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Eighty percent of success, as the famous saying goes, is simply about showing up. That’s also true in politics, especially when a political party is trying to improve its standing with African Americans after losing the black vote by a whopping 87 percentage points in 2012. Since that last presidential election, the Republican Party has:
- reactivated dormant and chartered new College Republican chapters on the campuses of Historically Black Colleges and Universities as part of the RNC’s “Growth and Opportunity Project”; -- hired key staffers to do additional outreach to the African-American communities in 14 states, including North Carolina, Ohio, and Florida;
- deployed RNC Chairman Reince Priebus to address key audiences like the National Urban League and the National Association of Black Journalists at their conventions last month. “We have become a national party that has decided that it's OK to show up once every four years, five months before an election,” Priebus told the National Association of Black Journalists, acknowledging the GOP’s lack of engagement in the past.
“At the RNC, we’re optimistic and determined,” said Orlando Watson, the RNC’s Communications Director for Black Media. “Our goal is to compete for each and every black voter through non-stop engagement effort.”
Indeed, competing for African-American voters can pay dividends. One recent example is Sen. Thad Cochran, R-Miss., in his successful runoff race against Tea Party primary opponent Chris McDaniel. Analysts attribute his win to high turnout from African-American voters, whom Cochran’s campaign aggressively courted.
But Democrats and other African-American political experts argue that, in politics, the policy matters as much – if not more – than just showing up and asking for votes. One policy, in particular, that has irked a large part of the African-American community has been the GOP’s drive for voter ID laws, which some believe is intended to keep them from the polling places. Last year, a North Carolina conservative activist admitted that his state’s voter ID requirements were intended to hurt Democrats. “The law is going to kick the Democrats in the butt," he said.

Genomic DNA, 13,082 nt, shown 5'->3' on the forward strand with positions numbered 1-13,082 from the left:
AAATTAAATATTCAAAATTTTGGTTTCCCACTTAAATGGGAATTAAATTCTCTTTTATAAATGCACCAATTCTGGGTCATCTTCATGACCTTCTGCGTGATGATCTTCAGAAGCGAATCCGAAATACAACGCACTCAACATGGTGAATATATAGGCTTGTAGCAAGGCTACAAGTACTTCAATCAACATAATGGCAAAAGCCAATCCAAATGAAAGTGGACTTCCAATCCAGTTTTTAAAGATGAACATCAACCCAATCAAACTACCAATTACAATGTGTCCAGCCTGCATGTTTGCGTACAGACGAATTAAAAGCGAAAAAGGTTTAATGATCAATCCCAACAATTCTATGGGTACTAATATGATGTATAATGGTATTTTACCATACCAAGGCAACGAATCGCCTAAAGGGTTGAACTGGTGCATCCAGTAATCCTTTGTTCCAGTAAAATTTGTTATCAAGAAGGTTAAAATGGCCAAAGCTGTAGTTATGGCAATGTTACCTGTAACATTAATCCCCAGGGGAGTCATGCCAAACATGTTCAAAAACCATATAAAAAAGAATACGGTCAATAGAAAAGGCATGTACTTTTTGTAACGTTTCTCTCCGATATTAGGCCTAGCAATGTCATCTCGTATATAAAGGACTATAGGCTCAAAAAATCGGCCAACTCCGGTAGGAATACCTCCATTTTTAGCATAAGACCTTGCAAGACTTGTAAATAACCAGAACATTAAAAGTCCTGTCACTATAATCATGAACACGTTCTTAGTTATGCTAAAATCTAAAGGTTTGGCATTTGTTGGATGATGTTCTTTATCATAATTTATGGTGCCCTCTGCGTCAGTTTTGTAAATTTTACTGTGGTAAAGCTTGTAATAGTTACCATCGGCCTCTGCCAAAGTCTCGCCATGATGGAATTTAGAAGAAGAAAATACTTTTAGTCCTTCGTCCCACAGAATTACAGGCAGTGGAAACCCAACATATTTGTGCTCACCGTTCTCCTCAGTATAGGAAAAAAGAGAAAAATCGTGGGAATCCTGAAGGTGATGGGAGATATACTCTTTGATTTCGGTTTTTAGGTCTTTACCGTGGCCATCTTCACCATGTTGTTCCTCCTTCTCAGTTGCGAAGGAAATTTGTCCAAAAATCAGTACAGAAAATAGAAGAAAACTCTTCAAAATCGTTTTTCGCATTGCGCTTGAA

"Our goal is to compete for each and every black voter through non-stop engagement effort."
Dr. Lorenzo Morris, a political science professor at Howard University, thinks the large African-American turnout for Democrats in 2012 was, in part, a reaction to these laws. “If there’s one thing middle-aged blacks remember well, it’s the Civil Rights movement. Even for young people it stands out as an image. So when they unintentionally mobilize people around this deprivation of rights, it did a lot to inflame participation on the Democratic side.”
Democrats and African-American leaders also argue that GOP efforts to repeal the federal health-care law – as well as not expand Medicaid to low-income Americans without health insurance – disproportionately hits the black community. And then there’s what they see as the Republican Party’s hostility toward the nation’s first black president. “African-American voters get the sense that there has been an historical hostility and disrespect words for this president that they don’t feel has been the same for any other president,” said Democratic pollster Cornell Belcher.